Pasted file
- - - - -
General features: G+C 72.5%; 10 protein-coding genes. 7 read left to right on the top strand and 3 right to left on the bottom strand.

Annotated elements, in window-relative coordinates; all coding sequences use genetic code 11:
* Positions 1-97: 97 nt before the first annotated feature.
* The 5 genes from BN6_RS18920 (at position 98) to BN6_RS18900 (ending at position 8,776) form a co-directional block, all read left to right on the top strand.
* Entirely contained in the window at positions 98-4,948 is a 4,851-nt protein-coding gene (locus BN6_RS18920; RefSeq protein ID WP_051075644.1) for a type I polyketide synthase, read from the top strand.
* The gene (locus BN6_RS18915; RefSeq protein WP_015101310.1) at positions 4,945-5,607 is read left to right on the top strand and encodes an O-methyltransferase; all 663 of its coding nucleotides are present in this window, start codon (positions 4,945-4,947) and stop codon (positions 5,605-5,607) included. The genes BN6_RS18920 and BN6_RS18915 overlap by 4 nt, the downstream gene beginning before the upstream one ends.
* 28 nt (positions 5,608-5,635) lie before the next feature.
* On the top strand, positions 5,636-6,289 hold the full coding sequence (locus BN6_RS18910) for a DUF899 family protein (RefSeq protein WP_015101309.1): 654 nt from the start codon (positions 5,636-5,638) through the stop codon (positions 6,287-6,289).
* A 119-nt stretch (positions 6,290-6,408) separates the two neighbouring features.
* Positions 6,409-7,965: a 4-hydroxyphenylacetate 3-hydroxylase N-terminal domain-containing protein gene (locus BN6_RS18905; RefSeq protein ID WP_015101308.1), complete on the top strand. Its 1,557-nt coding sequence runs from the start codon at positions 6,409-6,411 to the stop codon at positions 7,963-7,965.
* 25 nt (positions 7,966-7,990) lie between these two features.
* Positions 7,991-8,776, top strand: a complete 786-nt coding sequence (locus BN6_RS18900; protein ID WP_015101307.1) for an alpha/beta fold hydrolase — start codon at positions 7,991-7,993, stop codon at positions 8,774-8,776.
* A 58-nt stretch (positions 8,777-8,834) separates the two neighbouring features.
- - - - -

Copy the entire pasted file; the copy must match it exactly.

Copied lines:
General features: G+C 72.5%; 10 protein-coding genes. 7 read left to right on the top strand and 3 right to left on the bottom strand.

Annotated elements, in window-relative coordinates; all coding sequences use genetic code 11:
* Positions 1-97: 97 nt before the first annotated feature.
* The 5 genes from BN6_RS18920 (at position 98) to BN6_RS18900 (ending at position 8,776) form a co-directional block, all read left to right on the top strand.
* Entirely contained in the window at positions 98-4,948 is a 4,851-nt protein-coding gene (locus BN6_RS18920; RefSeq protein ID WP_051075644.1) for a type I polyketide synthase, read from the top strand.
* The gene (locus BN6_RS18915; RefSeq protein WP_015101310.1) at positions 4,945-5,607 is read left to right on the top strand and encodes an O-methyltransferase; all 663 of its coding nucleotides are present in this window, start codon (positions 4,945-4,947) and stop codon (positions 5,605-5,607) included. The genes BN6_RS18920 and BN6_RS18915 overlap by 4 nt, the downstream gene beginning before the upstream one ends.
* 28 nt (positions 5,608-5,635) lie before the next feature.
* On the top strand, positions 5,636-6,289 hold the full coding sequence (locus BN6_RS18910) for a DUF899 family protein (RefSeq protein WP_015101309.1): 654 nt from the start codon (positions 5,636-5,638) through the stop codon (positions 6,287-6,289).
* A 119-nt stretch (positions 6,290-6,408) separates the two neighbouring features.
* Positions 6,409-7,965: a 4-hydroxyphenylacetate 3-hydroxylase N-terminal domain-containing protein gene (locus BN6_RS18905; RefSeq protein ID WP_015101308.1), complete on the top strand. Its 1,557-nt coding sequence runs from the start codon at positions 6,409-6,411 to the stop codon at positions 7,963-7,965.
* 25 nt (positions 7,966-7,990) lie between these two features.
* Positions 7,991-8,776, top strand: a complete 786-nt coding sequence (locus BN6_RS18900; protein ID WP_015101307.1) for an alpha/beta fold hydrolase — start codon at positions 7,991-7,993, stop codon at positions 8,774-8,776.
* A 58-nt stretch (positions 8,777-8,834) separates the two neighbouring features.